The expansion of the modern state at a global level started with the Peace of Westphalia and is still being consolidated. While states encompass the entire territory of the Globe, the way they work varies substantially across space and time.
A subset of statehood experiences is related to the emergence and functioning of post-colonial African states. The decolonization process has brought a fundamental change in international law, in particular relating to how states are established and how sovereignty is recognized. States may be considered legally sovereign while de facto they may not have the capacity to respect all sovereignty principles.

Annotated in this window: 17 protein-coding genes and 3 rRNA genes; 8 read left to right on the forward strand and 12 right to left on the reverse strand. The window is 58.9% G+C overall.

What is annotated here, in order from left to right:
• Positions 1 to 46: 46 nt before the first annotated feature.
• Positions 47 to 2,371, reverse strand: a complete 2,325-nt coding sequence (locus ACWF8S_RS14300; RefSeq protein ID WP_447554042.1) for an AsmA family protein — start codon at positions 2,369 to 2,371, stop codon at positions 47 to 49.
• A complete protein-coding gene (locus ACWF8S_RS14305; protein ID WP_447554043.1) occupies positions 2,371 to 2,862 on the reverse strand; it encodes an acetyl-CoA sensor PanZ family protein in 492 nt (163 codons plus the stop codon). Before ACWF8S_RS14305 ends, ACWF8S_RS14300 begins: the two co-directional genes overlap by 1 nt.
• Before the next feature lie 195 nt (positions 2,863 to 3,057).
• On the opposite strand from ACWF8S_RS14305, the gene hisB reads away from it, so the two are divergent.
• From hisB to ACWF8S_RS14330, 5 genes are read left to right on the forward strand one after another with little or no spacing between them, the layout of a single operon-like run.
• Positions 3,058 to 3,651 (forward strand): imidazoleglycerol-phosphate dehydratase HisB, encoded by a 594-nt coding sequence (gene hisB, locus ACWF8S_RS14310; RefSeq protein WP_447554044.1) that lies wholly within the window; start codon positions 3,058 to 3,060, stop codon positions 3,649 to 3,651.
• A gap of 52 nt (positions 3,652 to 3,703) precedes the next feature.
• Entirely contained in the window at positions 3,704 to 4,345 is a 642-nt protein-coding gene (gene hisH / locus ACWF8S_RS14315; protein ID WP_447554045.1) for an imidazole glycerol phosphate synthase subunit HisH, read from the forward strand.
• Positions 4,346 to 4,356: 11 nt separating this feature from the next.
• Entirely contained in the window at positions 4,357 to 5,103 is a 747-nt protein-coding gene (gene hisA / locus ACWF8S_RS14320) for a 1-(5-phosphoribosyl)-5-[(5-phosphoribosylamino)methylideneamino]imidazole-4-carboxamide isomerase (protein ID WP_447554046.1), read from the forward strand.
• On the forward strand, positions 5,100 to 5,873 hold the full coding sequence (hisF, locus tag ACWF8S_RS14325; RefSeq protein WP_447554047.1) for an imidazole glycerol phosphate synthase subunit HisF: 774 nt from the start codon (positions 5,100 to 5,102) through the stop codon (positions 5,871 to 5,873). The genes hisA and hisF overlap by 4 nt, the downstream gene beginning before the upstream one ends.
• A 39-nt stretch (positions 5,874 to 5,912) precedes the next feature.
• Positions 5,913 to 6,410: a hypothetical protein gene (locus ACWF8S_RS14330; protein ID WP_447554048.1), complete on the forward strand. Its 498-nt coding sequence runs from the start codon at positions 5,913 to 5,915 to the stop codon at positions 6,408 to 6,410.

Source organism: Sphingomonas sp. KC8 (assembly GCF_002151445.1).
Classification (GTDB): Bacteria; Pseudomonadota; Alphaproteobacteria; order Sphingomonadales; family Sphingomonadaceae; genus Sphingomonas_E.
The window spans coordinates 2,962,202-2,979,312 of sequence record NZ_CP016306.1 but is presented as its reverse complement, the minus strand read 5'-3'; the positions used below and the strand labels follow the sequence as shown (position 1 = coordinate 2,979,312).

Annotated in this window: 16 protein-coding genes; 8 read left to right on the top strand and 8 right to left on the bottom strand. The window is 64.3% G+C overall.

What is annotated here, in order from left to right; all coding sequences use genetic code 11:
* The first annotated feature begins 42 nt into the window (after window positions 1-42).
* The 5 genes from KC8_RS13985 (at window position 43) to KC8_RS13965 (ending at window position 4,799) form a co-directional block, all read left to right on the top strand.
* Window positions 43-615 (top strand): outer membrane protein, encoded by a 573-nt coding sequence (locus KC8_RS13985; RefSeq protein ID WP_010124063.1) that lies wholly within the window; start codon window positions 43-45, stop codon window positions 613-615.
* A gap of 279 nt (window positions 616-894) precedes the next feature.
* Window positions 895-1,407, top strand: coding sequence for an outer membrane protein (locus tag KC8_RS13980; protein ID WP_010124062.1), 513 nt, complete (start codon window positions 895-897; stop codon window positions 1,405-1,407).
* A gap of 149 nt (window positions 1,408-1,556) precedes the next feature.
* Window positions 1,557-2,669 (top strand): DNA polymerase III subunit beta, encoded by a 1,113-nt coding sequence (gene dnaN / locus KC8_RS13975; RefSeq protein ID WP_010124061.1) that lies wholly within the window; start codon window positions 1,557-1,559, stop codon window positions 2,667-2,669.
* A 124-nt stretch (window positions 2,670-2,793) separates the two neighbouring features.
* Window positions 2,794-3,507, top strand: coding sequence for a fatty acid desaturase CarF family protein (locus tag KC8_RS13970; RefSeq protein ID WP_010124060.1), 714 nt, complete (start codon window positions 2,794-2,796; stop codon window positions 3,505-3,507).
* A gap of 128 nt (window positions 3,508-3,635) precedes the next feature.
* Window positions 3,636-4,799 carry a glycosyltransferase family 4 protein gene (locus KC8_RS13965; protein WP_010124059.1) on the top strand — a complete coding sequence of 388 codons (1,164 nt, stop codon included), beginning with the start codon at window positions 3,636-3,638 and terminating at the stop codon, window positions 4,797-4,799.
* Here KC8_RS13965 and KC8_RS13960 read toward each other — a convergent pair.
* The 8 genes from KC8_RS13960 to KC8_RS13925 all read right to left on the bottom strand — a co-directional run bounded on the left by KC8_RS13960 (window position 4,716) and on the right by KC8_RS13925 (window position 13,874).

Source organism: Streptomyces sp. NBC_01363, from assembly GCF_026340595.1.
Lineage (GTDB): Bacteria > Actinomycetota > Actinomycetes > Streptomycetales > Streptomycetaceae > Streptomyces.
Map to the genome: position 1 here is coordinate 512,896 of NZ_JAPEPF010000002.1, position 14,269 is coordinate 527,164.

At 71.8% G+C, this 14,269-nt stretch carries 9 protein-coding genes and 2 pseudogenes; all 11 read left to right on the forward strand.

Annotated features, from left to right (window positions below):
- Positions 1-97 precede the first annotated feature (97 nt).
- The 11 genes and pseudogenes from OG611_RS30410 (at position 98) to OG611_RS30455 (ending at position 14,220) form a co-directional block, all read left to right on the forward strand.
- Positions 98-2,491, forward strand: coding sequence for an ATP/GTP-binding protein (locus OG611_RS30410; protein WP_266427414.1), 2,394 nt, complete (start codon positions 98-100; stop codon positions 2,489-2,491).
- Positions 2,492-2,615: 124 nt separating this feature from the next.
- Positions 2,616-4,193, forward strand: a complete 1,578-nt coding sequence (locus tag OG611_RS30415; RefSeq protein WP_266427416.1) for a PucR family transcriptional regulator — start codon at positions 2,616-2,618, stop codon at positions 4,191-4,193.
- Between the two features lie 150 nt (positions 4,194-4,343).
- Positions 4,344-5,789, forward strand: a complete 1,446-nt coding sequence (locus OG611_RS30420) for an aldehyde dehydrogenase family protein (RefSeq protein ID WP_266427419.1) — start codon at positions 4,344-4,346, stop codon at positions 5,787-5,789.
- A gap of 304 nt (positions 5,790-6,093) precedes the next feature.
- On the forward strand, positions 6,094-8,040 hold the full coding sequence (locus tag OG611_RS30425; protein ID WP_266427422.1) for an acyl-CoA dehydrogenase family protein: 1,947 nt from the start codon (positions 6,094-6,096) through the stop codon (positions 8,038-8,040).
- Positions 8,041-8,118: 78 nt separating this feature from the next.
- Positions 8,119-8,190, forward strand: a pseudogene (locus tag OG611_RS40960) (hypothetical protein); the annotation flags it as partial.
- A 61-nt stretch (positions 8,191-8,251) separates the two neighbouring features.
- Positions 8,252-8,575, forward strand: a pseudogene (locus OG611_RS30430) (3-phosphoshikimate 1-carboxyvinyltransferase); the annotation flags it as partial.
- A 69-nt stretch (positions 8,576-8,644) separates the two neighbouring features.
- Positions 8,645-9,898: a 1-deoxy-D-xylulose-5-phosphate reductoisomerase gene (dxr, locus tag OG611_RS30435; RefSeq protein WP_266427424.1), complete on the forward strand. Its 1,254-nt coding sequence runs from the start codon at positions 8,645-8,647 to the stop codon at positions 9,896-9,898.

Can such states deliver on the peace and development expectations of their population? How can the political will of their leaders be better understood and held accountable? How can citizens, and their own way of being, become the basis of the political institutions and processes that embody their states?
Team: Stefan Cibian
Departments: The International Center for Global Affairs and Postdevelopment (IC-GAP), Research Department
Themes: International Development, Sustainable Development Goals, Comunism si Communism and Totalitarianism, Democracy and Democratization